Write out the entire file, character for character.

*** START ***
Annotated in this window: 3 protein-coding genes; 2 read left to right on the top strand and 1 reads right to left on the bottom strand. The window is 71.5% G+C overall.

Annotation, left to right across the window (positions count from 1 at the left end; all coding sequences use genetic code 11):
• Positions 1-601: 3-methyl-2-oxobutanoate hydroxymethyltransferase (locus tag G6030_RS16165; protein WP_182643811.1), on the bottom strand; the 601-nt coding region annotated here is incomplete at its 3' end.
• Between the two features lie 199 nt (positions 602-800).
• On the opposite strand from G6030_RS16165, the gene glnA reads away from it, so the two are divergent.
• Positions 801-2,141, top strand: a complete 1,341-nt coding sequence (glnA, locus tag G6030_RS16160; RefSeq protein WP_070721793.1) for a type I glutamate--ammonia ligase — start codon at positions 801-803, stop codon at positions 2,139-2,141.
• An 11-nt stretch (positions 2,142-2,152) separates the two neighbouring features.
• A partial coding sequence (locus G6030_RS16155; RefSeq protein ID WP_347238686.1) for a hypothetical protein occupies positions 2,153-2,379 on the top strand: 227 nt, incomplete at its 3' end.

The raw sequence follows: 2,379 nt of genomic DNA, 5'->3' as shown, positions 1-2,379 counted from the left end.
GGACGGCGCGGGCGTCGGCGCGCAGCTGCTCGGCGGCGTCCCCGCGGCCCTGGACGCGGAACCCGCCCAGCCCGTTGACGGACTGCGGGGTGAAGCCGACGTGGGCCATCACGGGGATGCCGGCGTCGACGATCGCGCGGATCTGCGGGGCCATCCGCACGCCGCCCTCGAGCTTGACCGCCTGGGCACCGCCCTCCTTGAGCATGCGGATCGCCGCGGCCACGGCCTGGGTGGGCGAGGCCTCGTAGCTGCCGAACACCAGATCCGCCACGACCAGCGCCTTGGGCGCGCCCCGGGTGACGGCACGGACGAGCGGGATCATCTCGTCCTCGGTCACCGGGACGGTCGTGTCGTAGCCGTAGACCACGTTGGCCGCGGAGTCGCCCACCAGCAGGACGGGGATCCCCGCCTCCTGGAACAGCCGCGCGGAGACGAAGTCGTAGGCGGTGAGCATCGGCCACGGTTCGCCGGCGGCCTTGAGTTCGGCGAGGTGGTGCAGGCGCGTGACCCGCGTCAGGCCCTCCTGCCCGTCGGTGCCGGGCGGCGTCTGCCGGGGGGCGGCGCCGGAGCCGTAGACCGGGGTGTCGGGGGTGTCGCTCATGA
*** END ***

Annotated in this window: 3 protein-coding genes; 2 read left to right on the top strand and 1 reads right to left on the bottom strand. The window is 71.5% G+C overall.

Annotation, left to right across the window (positions count from 1 at the left end; all coding sequences use genetic code 11):
• Positions 1-601: 3-methyl-2-oxobutanoate hydroxymethyltransferase (locus tag G6030_RS16165; protein WP_182643811.1), on the bottom strand; the 601-nt coding region annotated here is incomplete at its 3' end.
• Between the two features lie 199 nt (positions 602-800).
• On the opposite strand from G6030_RS16165, the gene glnA reads away from it, so the two are divergent.
• Positions 801-2,141, top strand: a complete 1,341-nt coding sequence (glnA, locus tag G6030_RS16160; RefSeq protein WP_070721793.1) for a type I glutamate--ammonia ligase — start codon at positions 801-803, stop codon at positions 2,139-2,141.
• An 11-nt stretch (positions 2,142-2,152) separates the two neighbouring features.
• A partial coding sequence (locus G6030_RS16155; RefSeq protein ID WP_347238686.1) for a hypothetical protein occupies positions 2,153-2,379 on the top strand: 227 nt, incomplete at its 3' end.

The raw sequence follows: 2,379 nt of genomic DNA, 5'->3' as shown, positions 1-2,379 counted from the left end.
GGACGGCGCGGGCGTCGGCGCGCAGCTGCTCGGCGGCGTCCCCGCGGCCCTGGACGCGGAACCCGCCCAGCCCGTTGACGGACTGCGGGGTGAAGCCGACGTGGGCCATCACGGGGATGCCGGCGTCGACGATCGCGCGGATCTGCGGGGCCATCCGCACGCCGCCCTCGAGCTTGACCGCCTGGGCACCGCCCTCCTTGAGCATGCGGATCGCCGCGGCCACGGCCTGGGTGGGCGAGGCCTCGTAGCTGCCGAACACCAGATCCGCCACGACCAGCGCCTTGGGCGCGCCCCGGGTGACGGCACGGACGAGCGGGATCATCTCGTCCTCGGTCACCGGGACGGTCGTGTCGTAGCCGTAGACCACGTTGGCCGCGGAGTCGCCCACCAGCAGGACGGGGATCCCCGCCTCCTGGAACAGCCGCGCGGAGACGAAGTCGTAGGCGGTGAGCATCGGCCACGGTTCGCCGGCGGCCTTGAGTTCGGCGAGGTGGTGCAGGCGCGTGACCCGCGTCAGGCCCTCCTGCCCGTCGGTGCCGGGCGGCGTCTGCCGGGGGGCGGCGCCGGAGCCGTAGACCGGGGTGTCGGGGGTGTCGCTCATGA